Week Seven: The Fear of Asking

ImageWeek Seven

My journey of learning to be a child seems to be taking a different turn. Recently, it’s been less about doing childish materialistic things (because, let’s face it, turning up at a kid’s theme park on your own or hogging the climbing frame at a park is not exactly right- it’s why those places are for kids) and more about re-learning the actual lessons you’re taught as a child but often forgot the importance of in adulthood.

This week I learnt one of those incredibly important lessons- to ask for help.

There has been or will be times in everyone’s life when they need to ask for help, whether that be in their personal, emotional, financial or work life. As adults we’re very good at doing the exact opposite. Trying to deal with it all on our own “because we can”, because we’re grown-up and responsible enough to not need anyone’s helping hand.

But maybe the answer to whatever problem we are experiencing, cannot be dealt with on our own. As children we know when to ask parents or friends, teachers or classmates for help. We know not to struggle on our own when that extra hand could give us the last push we need in completing a task or understanding a concept. So why do we think it is any different in adulthood?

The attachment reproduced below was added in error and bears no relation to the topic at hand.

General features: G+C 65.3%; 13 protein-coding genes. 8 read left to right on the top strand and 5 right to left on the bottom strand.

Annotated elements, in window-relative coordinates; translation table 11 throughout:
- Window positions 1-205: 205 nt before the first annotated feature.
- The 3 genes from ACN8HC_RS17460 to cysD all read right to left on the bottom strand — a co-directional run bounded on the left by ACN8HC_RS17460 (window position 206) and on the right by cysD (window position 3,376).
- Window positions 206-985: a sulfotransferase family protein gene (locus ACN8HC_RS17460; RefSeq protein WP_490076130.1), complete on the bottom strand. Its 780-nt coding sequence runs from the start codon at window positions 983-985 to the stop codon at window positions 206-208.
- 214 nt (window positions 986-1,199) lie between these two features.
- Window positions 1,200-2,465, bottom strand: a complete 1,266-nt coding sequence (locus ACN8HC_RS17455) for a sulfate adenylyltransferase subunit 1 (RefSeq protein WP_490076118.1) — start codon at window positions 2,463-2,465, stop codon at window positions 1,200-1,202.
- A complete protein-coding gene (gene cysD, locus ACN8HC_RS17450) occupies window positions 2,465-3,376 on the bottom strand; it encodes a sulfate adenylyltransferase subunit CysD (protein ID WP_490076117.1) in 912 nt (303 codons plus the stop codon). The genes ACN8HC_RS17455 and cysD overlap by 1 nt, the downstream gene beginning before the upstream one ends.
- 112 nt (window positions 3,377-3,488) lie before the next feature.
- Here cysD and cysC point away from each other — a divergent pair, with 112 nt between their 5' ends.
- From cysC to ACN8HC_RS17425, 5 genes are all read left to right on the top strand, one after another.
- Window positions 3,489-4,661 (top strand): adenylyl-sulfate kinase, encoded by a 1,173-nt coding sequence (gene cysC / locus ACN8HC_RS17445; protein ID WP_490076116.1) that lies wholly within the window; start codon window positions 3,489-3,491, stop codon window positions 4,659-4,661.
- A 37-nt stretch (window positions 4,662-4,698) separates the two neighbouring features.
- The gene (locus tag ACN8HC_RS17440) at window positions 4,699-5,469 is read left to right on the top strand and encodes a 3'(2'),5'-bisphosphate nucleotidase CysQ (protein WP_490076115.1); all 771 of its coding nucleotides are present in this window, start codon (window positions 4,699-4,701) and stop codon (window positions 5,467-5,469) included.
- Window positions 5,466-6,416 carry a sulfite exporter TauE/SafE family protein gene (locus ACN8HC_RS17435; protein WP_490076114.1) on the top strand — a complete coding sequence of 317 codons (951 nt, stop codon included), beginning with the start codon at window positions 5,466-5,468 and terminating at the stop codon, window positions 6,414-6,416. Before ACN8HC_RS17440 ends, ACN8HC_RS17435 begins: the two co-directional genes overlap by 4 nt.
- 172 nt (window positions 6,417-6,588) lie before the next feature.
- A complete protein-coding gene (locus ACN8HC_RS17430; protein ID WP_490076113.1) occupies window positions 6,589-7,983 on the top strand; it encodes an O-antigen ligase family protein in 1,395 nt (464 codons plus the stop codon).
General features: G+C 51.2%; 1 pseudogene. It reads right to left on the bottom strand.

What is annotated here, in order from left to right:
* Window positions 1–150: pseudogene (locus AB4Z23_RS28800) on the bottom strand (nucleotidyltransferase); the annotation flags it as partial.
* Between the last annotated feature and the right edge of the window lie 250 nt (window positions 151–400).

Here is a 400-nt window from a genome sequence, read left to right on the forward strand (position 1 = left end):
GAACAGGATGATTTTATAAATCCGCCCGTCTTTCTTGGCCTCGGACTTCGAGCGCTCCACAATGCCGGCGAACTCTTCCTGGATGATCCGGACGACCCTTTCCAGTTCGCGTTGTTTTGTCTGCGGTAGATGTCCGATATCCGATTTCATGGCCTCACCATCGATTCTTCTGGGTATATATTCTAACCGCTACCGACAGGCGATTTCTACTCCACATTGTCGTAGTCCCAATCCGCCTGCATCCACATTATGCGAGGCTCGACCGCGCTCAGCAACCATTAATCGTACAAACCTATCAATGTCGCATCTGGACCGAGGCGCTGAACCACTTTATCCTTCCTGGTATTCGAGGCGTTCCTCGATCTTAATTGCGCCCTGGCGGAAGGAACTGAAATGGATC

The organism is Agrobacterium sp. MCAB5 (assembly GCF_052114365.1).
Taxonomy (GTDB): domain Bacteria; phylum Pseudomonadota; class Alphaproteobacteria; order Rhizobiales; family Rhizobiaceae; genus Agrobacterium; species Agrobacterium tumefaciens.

We’re older, true.

We’ve learnt more, true.

We know everything, false.

We are superhumans who can deal with everything, false.

We are perfect, false.

This week has taught me just that- we are neither superhumans or perfect beings and asking for help is not a sign of weakness nor a sign of irresponsibility in our own lives. No, it is quite the opposite. It is a sign of strength, of intelligence, of responsibility. So next time you are struggling with something, whether it be trivial or serious, personal or professional, ASK.

Ask for that helping hand, because nine times out of ten it’ll be right there reaching out to you.

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3 thoughts on “Week Seven: The Fear of Asking

  1. Just took a look through your posts. I can very much relate to what you’re doing here as I’ve often said that I was never a child. I did, though, finally learn to be childlike (not childish or immature but like a child in the ways that are important, like having fun and a sense of wonder and yes, definitely learning that it’s okay to ask for help). Enjoy your journey! 🙂 By the way, are you by any chance an oldest or only child?

      • Good question. I’m not sure, but I can tell you that I’ve been “practicing” for a very long time.;) I’m also an oldest child. It’s very common for us to be responsible beyond our years as kids!

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